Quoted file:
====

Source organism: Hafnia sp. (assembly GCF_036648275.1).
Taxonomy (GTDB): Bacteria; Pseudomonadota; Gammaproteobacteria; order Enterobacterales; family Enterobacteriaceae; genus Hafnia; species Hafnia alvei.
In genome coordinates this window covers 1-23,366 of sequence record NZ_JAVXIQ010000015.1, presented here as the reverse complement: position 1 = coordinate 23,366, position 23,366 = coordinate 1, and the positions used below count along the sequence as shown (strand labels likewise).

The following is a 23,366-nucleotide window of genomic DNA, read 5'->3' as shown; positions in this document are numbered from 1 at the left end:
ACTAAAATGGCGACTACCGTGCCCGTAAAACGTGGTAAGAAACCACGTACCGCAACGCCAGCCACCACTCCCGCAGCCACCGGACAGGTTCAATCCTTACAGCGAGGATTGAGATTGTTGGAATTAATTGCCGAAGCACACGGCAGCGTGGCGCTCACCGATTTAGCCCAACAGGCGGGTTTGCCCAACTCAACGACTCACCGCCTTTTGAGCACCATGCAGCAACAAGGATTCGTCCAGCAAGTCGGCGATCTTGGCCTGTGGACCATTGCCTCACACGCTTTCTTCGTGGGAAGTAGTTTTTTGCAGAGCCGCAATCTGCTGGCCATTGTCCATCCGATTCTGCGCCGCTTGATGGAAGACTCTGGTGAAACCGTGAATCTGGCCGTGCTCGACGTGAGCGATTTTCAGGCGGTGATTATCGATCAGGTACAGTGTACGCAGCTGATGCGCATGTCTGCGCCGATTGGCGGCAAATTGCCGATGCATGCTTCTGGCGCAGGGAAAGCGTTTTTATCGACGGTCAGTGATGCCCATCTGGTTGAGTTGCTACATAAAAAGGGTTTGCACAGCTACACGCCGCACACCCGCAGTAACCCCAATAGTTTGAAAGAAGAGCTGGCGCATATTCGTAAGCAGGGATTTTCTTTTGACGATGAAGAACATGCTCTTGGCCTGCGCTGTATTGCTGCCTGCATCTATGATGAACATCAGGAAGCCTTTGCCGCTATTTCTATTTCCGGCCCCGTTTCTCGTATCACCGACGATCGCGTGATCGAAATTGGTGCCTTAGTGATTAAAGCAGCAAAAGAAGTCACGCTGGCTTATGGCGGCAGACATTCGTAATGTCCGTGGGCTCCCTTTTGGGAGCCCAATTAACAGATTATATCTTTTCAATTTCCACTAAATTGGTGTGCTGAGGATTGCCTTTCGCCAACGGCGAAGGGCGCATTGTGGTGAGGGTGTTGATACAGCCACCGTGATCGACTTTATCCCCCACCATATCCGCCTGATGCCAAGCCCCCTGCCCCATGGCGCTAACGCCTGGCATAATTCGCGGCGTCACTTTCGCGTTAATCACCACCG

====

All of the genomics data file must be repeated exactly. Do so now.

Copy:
Source organism: Hafnia sp. (assembly GCF_036648275.1).
Taxonomy (GTDB): Bacteria; Pseudomonadota; Gammaproteobacteria; order Enterobacterales; family Enterobacteriaceae; genus Hafnia; species Hafnia alvei.
In genome coordinates this window covers 1-23,366 of sequence record NZ_JAVXIQ010000015.1, presented here as the reverse complement: position 1 = coordinate 23,366, position 23,366 = coordinate 1, and the positions used below count along the sequence as shown (strand labels likewise).

The following is a 23,366-nucleotide window of genomic DNA, read 5'->3' as shown; positions in this document are numbered from 1 at the left end:
ACTAAAATGGCGACTACCGTGCCCGTAAAACGTGGTAAGAAACCACGTACCGCAACGCCAGCCACCACTCCCGCAGCCACCGGACAGGTTCAATCCTTACAGCGAGGATTGAGATTGTTGGAATTAATTGCCGAAGCACACGGCAGCGTGGCGCTCACCGATTTAGCCCAACAGGCGGGTTTGCCCAACTCAACGACTCACCGCCTTTTGAGCACCATGCAGCAACAAGGATTCGTCCAGCAAGTCGGCGATCTTGGCCTGTGGACCATTGCCTCACACGCTTTCTTCGTGGGAAGTAGTTTTTTGCAGAGCCGCAATCTGCTGGCCATTGTCCATCCGATTCTGCGCCGCTTGATGGAAGACTCTGGTGAAACCGTGAATCTGGCCGTGCTCGACGTGAGCGATTTTCAGGCGGTGATTATCGATCAGGTACAGTGTACGCAGCTGATGCGCATGTCTGCGCCGATTGGCGGCAAATTGCCGATGCATGCTTCTGGCGCAGGGAAAGCGTTTTTATCGACGGTCAGTGATGCCCATCTGGTTGAGTTGCTACATAAAAAGGGTTTGCACAGCTACACGCCGCACACCCGCAGTAACCCCAATAGTTTGAAAGAAGAGCTGGCGCATATTCGTAAGCAGGGATTTTCTTTTGACGATGAAGAACATGCTCTTGGCCTGCGCTGTATTGCTGCCTGCATCTATGATGAACATCAGGAAGCCTTTGCCGCTATTTCTATTTCCGGCCCCGTTTCTCGTATCACCGACGATCGCGTGATCGAAATTGGTGCCTTAGTGATTAAAGCAGCAAAAGAAGTCACGCTGGCTTATGGCGGCAGACATTCGTAATGTCCGTGGGCTCCCTTTTGGGAGCCCAATTAACAGATTATATCTTTTCAATTTCCACTAAATTGGTGTGCTGAGGATTGCCTTTCGCCAACGGCGAAGGGCGCATTGTGGTGAGGGTGTTGATACAGCCACCGTGATCGACTTTATCCCCCACCATATCCGCCTGATGCCAAGCCCCCTGCCCCATGGCGCTAACGCCTGGCATAATTCGCGGCGTCACTTTCGCGTTAATCACCACCG